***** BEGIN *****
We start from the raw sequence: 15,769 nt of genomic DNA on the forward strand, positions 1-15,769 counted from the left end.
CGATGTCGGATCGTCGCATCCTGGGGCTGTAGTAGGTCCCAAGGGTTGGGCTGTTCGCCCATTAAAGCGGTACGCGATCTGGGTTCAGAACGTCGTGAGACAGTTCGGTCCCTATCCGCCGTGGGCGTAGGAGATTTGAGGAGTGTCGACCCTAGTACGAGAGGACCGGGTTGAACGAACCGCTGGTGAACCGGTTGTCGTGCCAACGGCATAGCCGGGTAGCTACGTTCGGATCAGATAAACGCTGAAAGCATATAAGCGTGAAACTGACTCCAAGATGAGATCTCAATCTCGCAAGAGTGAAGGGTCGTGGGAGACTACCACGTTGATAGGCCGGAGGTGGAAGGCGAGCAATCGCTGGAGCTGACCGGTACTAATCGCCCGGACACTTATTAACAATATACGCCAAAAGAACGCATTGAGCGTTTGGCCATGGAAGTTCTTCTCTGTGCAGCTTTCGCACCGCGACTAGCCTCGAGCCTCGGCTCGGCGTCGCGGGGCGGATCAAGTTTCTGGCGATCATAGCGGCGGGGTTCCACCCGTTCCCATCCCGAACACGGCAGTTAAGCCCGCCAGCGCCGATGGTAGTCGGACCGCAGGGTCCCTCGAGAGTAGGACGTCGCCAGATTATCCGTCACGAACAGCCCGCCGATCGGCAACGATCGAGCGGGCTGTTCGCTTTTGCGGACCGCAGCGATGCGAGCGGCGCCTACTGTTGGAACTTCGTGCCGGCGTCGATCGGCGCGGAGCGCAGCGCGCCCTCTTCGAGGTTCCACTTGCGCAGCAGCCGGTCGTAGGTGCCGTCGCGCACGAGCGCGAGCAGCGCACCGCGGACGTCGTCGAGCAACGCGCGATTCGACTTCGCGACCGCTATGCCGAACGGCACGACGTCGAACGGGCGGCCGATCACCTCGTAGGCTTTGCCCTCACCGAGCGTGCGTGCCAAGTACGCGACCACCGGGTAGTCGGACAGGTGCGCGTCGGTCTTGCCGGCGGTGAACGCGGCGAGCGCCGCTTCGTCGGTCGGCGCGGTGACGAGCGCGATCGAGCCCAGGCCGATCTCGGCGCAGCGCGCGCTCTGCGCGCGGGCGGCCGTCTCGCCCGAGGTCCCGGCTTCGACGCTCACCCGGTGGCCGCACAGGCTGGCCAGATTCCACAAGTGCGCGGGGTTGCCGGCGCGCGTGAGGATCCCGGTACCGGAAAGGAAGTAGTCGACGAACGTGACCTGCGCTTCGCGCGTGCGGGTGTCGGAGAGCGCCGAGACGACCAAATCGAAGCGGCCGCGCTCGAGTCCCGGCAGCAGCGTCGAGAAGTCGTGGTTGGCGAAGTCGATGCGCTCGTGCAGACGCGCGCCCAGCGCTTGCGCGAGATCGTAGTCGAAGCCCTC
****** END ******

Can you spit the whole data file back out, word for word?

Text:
We start from the raw sequence: 15,769 nt of genomic DNA on the forward strand, positions 1-15,769 counted from the left end.
CGATGTCGGATCGTCGCATCCTGGGGCTGTAGTAGGTCCCAAGGGTTGGGCTGTTCGCCCATTAAAGCGGTACGCGATCTGGGTTCAGAACGTCGTGAGACAGTTCGGTCCCTATCCGCCGTGGGCGTAGGAGATTTGAGGAGTGTCGACCCTAGTACGAGAGGACCGGGTTGAACGAACCGCTGGTGAACCGGTTGTCGTGCCAACGGCATAGCCGGGTAGCTACGTTCGGATCAGATAAACGCTGAAAGCATATAAGCGTGAAACTGACTCCAAGATGAGATCTCAATCTCGCAAGAGTGAAGGGTCGTGGGAGACTACCACGTTGATAGGCCGGAGGTGGAAGGCGAGCAATCGCTGGAGCTGACCGGTACTAATCGCCCGGACACTTATTAACAATATACGCCAAAAGAACGCATTGAGCGTTTGGCCATGGAAGTTCTTCTCTGTGCAGCTTTCGCACCGCGACTAGCCTCGAGCCTCGGCTCGGCGTCGCGGGGCGGATCAAGTTTCTGGCGATCATAGCGGCGGGGTTCCACCCGTTCCCATCCCGAACACGGCAGTTAAGCCCGCCAGCGCCGATGGTAGTCGGACCGCAGGGTCCCTCGAGAGTAGGACGTCGCCAGATTATCCGTCACGAACAGCCCGCCGATCGGCAACGATCGAGCGGGCTGTTCGCTTTTGCGGACCGCAGCGATGCGAGCGGCGCCTACTGTTGGAACTTCGTGCCGGCGTCGATCGGCGCGGAGCGCAGCGCGCCCTCTTCGAGGTTCCACTTGCGCAGCAGCCGGTCGTAGGTGCCGTCGCGCACGAGCGCGAGCAGCGCACCGCGGACGTCGTCGAGCAACGCGCGATTCGACTTCGCGACCGCTATGCCGAACGGCACGACGTCGAACGGGCGGCCGATCACCTCGTAGGCTTTGCCCTCACCGAGCGTGCGTGCCAAGTACGCGACCACCGGGTAGTCGGACAGGTGCGCGTCGGTCTTGCCGGCGGTGAACGCGGCGAGCGCCGCTTCGTCGGTCGGCGCGGTGACGAGCGCGATCGAGCCCAGGCCGATCTCGGCGCAGCGCGCGCTCTGCGCGCGGGCGGCCGTCTCGCCCGAGGTCCCGGCTTCGACGCTCACCCGGTGGCCGCACAGGCTGGCCAGATTCCACAAGTGCGCGGGGTTGCCGGCGCGCGTGAGGATCCCGGTACCGGAAAGGAAGTAGTCGACGAACGTGACCTGCGCTTCGCGCGTGCGGGTGTCGGAGAGCGCCGAGACGACCAAATCGAAGCGGCCGCGCTCGAGTCCCGGCAGCAGCGTCGAGAAGTCGTGGTTGGCGAAGTCGATGCGCTCGTGCAGACGCGCGCCCAGCGCTTGCGCGAGATCGTAGTCGAAGCCCTC